Hair Loss Problems
baldness is the major cause of hair loss but there are a lot
more hair problems as illustrated below.
This is a general term for baldness, of which there are a
number of different varieties. Some types are permanent while others are only
temporary, albeit the time scale can vary enormously.
alopecia without it really affecting them at all whereas other sufferers go
through a great deal emotionally trying to cope with it. Listed below are the
main types of alopecia.
This is normally first noticed as a small bald patch on the
scalp. Usually a number of patches in an area of the scalp develop and
eventually join up to form larger patches.
A patch can sometimes form overnight,
so that the hairs that are shed are found on the pillow in the morning. This can
be a very frightening experience for someone when it happens for the first time.
The skin in the patch is usually pale and glossy, with no hairs present. The
hairs around the patch are usually short and of a frayed appearance that can
easily be pulled out, which is the last thing that should be done.
The cause of alopecia areata is not fully understood by
doctors. Some people have a family history that could suggest a genetic link.
However stress and shock have
also been blamed as reasons for the problem, while very
often there is just no explanation at all.
Often the hair regrows on its own accord after about a month,
while at other times the bald patch will clear up completely only to move to
another area of the scalp.
Medical advice should be sought as worrying about the
condition can actually make it worse.
Whilst there is no actual cure for the
condition, just being reassured that you are not suffering from some major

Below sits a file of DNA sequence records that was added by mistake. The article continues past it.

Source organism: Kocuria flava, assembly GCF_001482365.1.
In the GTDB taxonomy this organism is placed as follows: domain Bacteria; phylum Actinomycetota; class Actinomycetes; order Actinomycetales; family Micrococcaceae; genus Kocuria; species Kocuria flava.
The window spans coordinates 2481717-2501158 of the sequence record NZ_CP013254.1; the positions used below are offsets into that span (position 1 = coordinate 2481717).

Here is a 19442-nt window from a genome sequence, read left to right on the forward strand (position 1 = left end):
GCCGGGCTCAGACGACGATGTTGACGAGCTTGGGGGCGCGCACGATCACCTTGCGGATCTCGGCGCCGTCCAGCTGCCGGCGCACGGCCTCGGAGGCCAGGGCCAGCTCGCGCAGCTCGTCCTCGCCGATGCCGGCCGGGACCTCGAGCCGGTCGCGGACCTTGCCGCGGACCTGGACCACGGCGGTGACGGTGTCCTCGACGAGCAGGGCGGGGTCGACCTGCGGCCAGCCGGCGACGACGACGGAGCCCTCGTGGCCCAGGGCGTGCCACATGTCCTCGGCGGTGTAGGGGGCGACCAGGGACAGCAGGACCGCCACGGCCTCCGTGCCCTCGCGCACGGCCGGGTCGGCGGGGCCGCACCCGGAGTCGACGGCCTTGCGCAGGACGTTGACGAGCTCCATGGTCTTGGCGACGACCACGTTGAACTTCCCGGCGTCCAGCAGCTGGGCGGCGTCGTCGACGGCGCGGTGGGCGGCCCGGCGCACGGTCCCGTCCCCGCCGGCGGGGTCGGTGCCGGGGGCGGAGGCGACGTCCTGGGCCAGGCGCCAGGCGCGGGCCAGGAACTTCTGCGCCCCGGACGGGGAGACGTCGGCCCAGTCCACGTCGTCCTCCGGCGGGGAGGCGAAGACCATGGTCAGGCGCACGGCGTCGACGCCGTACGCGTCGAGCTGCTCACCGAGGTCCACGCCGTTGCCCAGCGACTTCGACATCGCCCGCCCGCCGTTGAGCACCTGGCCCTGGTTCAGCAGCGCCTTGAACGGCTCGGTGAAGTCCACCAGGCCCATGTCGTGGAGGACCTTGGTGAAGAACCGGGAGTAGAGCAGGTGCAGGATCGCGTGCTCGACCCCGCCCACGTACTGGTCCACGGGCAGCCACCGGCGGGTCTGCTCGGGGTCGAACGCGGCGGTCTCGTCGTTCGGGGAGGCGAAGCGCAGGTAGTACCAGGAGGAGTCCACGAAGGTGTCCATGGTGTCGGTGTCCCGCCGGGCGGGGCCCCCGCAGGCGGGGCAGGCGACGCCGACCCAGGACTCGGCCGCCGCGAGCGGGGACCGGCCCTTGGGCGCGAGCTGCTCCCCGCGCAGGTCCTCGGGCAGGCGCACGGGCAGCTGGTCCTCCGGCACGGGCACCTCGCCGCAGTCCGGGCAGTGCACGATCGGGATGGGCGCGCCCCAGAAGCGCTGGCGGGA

disease, will help ease the distress this problem can cause.
This is the complete loss of scalp hair combined with the
loss of eyebrows and eyelashes, as well as beard hair in men.
Regrowth is rare
once the condition is established, so medical help should be sought as quickly
as possible. However a cure is normally unlikely to be found.
This is the total loss of all body hair as well as all the
scalp hair. Once this is established regrowth is extremely unusual.
condition could be caused by severe shock, or even an accident such as falling
out of a tree.
Again medical advice should be sought as soon as possible,
although very little can be done to regrow the hair.
The popular name for this problem is male pattern baldness.
This is the most common type of baldness and most men will suffer from it,
although the degrees of severity can vary from trivial to very extreme.
start in the late teens, mid thirties or even at old age. The hair line recedes
and there is loss from the crown until the whole vertex is void of hair.
may develop over a few years or it can span about ten years. There is a
reduction in the length of time the anagen stage lasts and the hairs gradually
become shorter and finer.
Eventually the hairs do not regrow, and the follicle
closes. Hence baldness occurs.
Male pattern baldness has a definite genetic link. Increasing
age can also be an influencing factor. After the menopause, androgenic alopecia
develops in many women, this is often disguised by having the hair permed.
see rather a lot of women around the menopause age with permed hair which can
help hide the problem that often clears up after treatment. There are just as
many bald women as bald men in geriatric wards of the hospitals.
Traction alopecia is baldness due to placing to much tension
on the hair, causing it to loosen in the follicle.
If a pony tail is too tight
there may be hair loss at the frontal hair line. Tight plaiting can result in
hair loss at the sides of the base of the plait.
Attachment of hairpieces may
cause hair loss at the point of attachment. The hair should grow back once this
bad practice is discontinued, but can be permanent if the habit goes on too